In contemplating the ‘crisis’ in youth voting and the abject failure of Canada’s political system to engage with young people, I’ve been drawn back to political philosophy and the ‘big questions’ of political life, freedom, and rights. Remembering my own university days, I recall with fondness and even excitement the mass mobilization of workers, young people, and politicos against BC’s program of Restraint (we’d call it austerity today) in the 1980s. The Solidarity movement in the province took its cue from Polish workers’ unions’ resistance against communist domination, and the coalition formed in opposition to right-wing restructuring in BC culminated in a series of strikes and actions that potentially would have affected all sectors of the province.
It’s hard to imagine such a movement today. The causes that appeal to young people today, including diversity and identity acceptance, marijuana, GMOs, and a free and open internet, are not trivial or unimportant, but they don’t lend themselves to mass action, and maybe that’s on purpose.
In Western liberal culture, people tend to be predisposed to individualism. Individualism is an idea or approach to political life in which each person is deemed to be rational and free to make their own choices. In taking on board issues like marriage equality and GMO labeling, young people are following this individualistic script.
The idea of the rational and free ‘masterless man’ (and to the extent that rationality was associated with masculinity, a man it most likely was) emerged as an icon during the European Enlightenment, where it was a revolutionary idea. Medieval thinking drew upon an organic and hierarchical vision of social life, in which the focus was on individual responsibilities to the social order. Identities and consummate freedoms, both of nobility and commoners, were always circumscribed by the demands of prescribed social roles.
Since the Enlightenment, almost all political debate in Western countries has been set up as an individual vs. group battle, with ‘freedom’ almost always associated with individual choices, and restrictions on freedom seen to emanate most centrally from the state.
The arguments of those on the side of the common or social good almost always had to concede that some (individual) freedoms had to be curtailed to be able to fulfill the larger social goals. Rather than being able to make a positive case for the social good,claims for group rights had the onus of proving the necessity of deviating from the default of individualism.
Even worse has been the tendency to associate rationality with individuals, and irrationality, or emotion, with the mass and the group (or the mob). People who follow groups, by extension, are irrational or driven by emotion. Our tendency is to re-imagine all social relationships in terms of the individual vs. group battle which shaped Western perceptions since the Enlightenment. But what if the individual vs. group tension is less of a battle of opposites and more of a continuum?
Today, young people emerge into Western culture with an elemental awareness of the importance of individualism in their lives. Parents prepare their children to be rational, self-governing individuals, conscious of their power and freedoms and willing to take on the group in the name of justice and individual freedom. It is necessary to equip young people with the words and ideas of individualism not just to protect them in an individualistic culture, but also to protect individualism as a value in and of itself. Without the inculcation of individualism into young people, the fear is that freedom will be lost to future generations, and the oppression and irrationality of the group will win out. In Western culture, we believe that young people need individualism to understand themselves as free people.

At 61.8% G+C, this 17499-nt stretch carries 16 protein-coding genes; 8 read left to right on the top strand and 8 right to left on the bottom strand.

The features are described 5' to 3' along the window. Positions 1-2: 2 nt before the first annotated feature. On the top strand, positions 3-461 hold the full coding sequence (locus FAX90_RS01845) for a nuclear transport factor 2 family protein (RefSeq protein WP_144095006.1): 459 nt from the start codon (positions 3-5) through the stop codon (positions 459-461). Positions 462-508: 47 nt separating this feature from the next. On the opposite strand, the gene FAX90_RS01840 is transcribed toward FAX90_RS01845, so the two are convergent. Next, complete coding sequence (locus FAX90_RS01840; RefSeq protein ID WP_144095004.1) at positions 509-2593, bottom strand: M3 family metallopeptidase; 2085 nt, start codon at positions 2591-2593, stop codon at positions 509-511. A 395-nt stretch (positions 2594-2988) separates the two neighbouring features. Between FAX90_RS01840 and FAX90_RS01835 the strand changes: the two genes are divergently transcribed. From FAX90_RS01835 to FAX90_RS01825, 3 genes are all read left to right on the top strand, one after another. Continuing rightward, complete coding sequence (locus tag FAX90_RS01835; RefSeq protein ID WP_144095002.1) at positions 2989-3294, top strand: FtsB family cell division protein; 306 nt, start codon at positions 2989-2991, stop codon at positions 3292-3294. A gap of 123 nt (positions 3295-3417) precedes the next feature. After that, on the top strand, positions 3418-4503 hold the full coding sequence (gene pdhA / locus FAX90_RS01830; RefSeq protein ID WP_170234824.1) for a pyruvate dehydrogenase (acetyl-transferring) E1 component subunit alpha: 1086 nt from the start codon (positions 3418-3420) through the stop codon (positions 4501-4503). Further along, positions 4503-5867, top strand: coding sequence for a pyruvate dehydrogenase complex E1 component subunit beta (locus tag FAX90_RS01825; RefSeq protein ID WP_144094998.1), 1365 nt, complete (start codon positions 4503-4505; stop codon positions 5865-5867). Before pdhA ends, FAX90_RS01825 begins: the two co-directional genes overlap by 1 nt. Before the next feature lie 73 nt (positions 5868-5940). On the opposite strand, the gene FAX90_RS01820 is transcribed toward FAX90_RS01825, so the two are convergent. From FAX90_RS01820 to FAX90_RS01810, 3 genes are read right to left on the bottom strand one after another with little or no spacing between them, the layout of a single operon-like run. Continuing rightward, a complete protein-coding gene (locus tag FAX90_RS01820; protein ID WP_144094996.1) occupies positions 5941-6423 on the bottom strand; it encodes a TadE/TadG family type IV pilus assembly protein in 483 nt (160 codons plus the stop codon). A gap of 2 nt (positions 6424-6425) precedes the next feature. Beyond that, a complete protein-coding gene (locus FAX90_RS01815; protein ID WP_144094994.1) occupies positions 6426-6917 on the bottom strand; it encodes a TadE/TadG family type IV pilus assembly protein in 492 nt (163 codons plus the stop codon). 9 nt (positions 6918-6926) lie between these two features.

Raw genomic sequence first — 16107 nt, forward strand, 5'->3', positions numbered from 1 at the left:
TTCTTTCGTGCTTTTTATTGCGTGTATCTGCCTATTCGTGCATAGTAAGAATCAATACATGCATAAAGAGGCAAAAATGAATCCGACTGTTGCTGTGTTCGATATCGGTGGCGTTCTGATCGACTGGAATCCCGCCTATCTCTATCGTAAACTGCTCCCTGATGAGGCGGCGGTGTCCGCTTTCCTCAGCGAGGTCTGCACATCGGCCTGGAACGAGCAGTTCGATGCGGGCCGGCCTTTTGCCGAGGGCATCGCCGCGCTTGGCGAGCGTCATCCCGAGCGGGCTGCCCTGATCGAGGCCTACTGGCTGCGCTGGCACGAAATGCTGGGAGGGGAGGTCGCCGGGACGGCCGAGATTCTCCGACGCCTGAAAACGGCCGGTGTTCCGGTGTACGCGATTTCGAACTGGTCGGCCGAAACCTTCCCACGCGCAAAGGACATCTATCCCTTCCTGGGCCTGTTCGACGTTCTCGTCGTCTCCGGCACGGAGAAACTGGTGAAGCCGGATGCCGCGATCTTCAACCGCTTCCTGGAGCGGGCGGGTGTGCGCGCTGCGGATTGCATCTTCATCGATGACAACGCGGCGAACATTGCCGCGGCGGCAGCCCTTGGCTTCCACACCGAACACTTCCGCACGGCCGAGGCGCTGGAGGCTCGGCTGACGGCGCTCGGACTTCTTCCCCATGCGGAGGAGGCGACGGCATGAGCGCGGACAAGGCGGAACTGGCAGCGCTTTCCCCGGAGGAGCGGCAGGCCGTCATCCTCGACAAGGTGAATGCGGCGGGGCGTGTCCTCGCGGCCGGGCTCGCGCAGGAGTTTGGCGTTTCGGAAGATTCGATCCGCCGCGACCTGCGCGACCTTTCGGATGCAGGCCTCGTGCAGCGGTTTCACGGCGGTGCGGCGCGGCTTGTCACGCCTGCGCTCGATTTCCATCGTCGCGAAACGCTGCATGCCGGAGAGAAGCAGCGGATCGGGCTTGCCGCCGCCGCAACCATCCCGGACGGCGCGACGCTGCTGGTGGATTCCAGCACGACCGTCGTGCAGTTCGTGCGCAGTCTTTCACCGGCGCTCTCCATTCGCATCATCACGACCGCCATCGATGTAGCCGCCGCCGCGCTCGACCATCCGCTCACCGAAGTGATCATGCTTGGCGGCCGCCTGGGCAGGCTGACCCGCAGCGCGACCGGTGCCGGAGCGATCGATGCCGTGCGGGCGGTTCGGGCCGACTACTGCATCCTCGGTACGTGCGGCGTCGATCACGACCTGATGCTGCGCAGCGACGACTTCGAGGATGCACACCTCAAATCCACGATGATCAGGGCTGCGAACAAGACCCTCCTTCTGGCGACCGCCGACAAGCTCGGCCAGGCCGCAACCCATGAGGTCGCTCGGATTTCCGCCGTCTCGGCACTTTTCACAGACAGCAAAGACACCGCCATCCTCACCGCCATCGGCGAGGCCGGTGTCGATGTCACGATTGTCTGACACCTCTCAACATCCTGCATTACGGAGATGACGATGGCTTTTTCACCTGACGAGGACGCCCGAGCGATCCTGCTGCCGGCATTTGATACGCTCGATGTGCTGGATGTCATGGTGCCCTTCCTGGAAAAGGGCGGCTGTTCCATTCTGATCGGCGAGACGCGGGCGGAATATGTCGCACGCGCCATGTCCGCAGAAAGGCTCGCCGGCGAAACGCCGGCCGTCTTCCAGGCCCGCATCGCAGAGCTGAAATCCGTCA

But individualism fails to deliver the freedom it promises. By understanding only the individual as the free unit, and not the group, we fail to protect and preserve freedoms for everyone. Having been told all of their lives that their fates are their own, that responsible and committed people will be able to succeed, and that protecting one’s own freedom of choice is paramount, young people eventually discover that their lives are largely determined by hierarchies, that responsibility and commitment do not necessarily create success and may even be punished, and that exercising their own freedom of choice individually is a limited and essentially hollow way to find fulfillment.
Psychologically isolating and materially disempowering, individualism as a social norm and as a model for communities is empty. It impoverishes democracy by discouraging social action, it reduces political life by disparaging the community, and it enables and empowers the abuses by the powerful by attributing success to individual rather than social factors. In addition to doing all of this, individualism also leaves young people vulnerable to attacks by the state. The Harper government’s efforts to impose stricter penalties on young offenders, to impose mandatory minimums in criminal law, and provincial governments’ efforts to defund education have been met with almost no active resistance by the youth demographic.
The point is not to return to an organic and stable view of social order as the highest value, as it was practiced in the Medieval era, but to reject the false dichotomy of individuals vs. groups, and to recognize that communities are the source of both individual freedom and the pursuit of the common good. To advance a notion of free societies, it is sometimes necessary to question the idea that individual choices are the only way in which freedom can be exercised. Freedom is also exercised when communities choose together, deliberately, to pursue common goals and purposes. Indeed, similiar things have been said by many ancient philosophers to be the truest expression of freedom.